Back in July my wife, Kim, and I went to see Sam Hunt in Virginia Beach. It was a great show – Chris Jansen opened the show and I sang along to “Buy Me a Boat;” Maryn Morris was next and the crowd loved her; and then came the main attraction – Mr. Sam Hunt himself. Now, I’m not the world’s biggest Sam Hunt fan, but I’ve never seen the amphitheater at Virginia Beach so full, so his biggest fans were certainly there.
He played a couple of hits and then jumped down into the crowd and ran up one side of the venue, around the middle aisle, then back down the other one to the stage. He jumped up and kept on singing – he never missed a note. Later in the show he sat alone with an acoustic guitar and described how his unique brand of “hip-hop country” was born.
His mom raised him on country music and then his city-wise cousins introduced him to hip-hop music. He brought those two dichotomous genres together and (after years of sleeping in his car and eating gas station hotdogs) found the kind of success that led him to the Country Music Awards spotlight and sold out venues around the country.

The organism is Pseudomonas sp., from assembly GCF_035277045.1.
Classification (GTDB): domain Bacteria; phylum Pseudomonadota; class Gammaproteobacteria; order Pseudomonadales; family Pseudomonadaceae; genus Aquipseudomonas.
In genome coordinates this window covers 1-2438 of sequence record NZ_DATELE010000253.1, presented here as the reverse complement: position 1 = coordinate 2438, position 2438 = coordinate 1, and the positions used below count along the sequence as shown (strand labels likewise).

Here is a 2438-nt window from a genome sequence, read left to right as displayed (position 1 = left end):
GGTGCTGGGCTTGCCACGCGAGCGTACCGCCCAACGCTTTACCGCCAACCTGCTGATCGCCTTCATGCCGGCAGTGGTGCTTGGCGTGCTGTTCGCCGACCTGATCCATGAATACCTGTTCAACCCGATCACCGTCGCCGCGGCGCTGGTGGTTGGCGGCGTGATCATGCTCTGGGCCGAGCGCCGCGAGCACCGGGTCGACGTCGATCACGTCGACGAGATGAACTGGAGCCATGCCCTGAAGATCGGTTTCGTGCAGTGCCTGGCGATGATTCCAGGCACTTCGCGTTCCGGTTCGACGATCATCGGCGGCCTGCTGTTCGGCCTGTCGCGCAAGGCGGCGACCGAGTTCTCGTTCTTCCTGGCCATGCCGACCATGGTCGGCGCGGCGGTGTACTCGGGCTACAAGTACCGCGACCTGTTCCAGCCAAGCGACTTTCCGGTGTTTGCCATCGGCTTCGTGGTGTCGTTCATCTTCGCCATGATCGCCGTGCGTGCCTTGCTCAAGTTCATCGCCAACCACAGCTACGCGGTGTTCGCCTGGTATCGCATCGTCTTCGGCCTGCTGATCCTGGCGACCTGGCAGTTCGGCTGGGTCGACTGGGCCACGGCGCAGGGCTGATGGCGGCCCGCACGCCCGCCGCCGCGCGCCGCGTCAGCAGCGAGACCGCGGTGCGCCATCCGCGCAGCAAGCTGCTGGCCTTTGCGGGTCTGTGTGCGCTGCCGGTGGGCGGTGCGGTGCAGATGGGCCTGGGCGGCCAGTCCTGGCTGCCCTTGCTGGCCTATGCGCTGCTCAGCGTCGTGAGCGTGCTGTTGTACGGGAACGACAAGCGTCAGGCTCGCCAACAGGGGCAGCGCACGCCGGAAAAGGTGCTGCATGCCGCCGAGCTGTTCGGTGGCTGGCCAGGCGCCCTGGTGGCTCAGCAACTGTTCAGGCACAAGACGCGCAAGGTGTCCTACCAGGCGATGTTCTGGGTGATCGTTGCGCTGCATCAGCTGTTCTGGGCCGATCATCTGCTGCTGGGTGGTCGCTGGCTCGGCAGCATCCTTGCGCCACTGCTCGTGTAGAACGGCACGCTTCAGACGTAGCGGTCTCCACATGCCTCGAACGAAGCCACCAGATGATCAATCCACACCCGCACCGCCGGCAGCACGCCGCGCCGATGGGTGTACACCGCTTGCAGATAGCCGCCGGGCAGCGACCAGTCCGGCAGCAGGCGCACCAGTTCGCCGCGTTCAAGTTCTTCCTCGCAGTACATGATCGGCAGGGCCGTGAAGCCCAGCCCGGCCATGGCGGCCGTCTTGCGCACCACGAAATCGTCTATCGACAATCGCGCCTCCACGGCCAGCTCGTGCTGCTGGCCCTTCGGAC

But, I’m not writing as a Sam Hunt fanboy. I’m writing to tell the story of a young lady sitting in front of us. Our row was directly behind the seat designated for handicapped fans. There were several people in wheelchairs, with service dogs, or with prosthetic limbs. Now, everybody was singing along and having a blast, but there was one girl in her mid-20s, or so, who was really into the performance. She pumped her fists, she clapped the shoulders of the people around her, she spun her chair around in tune to “House Party” and swayed to the sultry sounds of “Body Like a Backroad.”
She wasn’t the only one singing and dancing at the Veterans United Home Loans Amphitheater that night, but she was one of the most free-spirited. Where she might have appeared to have little to celebrate, she got lost in the moment and let the music transport her. She made the most of the night and, in the middle of a concert, she led quietly by example. She was the definition of Zen – she was living in the moment. Her celebration wasn’t meant for anyone else, but anyone who saw her couldn’t help but smile.
The lesson that concertgoer teaches us is that we can dwell on our troubles, or dance to the music. We can wallow in what we can’t do, or celebrate what we can. She showed everyone there that we can, as they say, dance like no one’s watching.
It’s all about the “can” aboard the Chuck Wagon. Thanks for riding shotgun!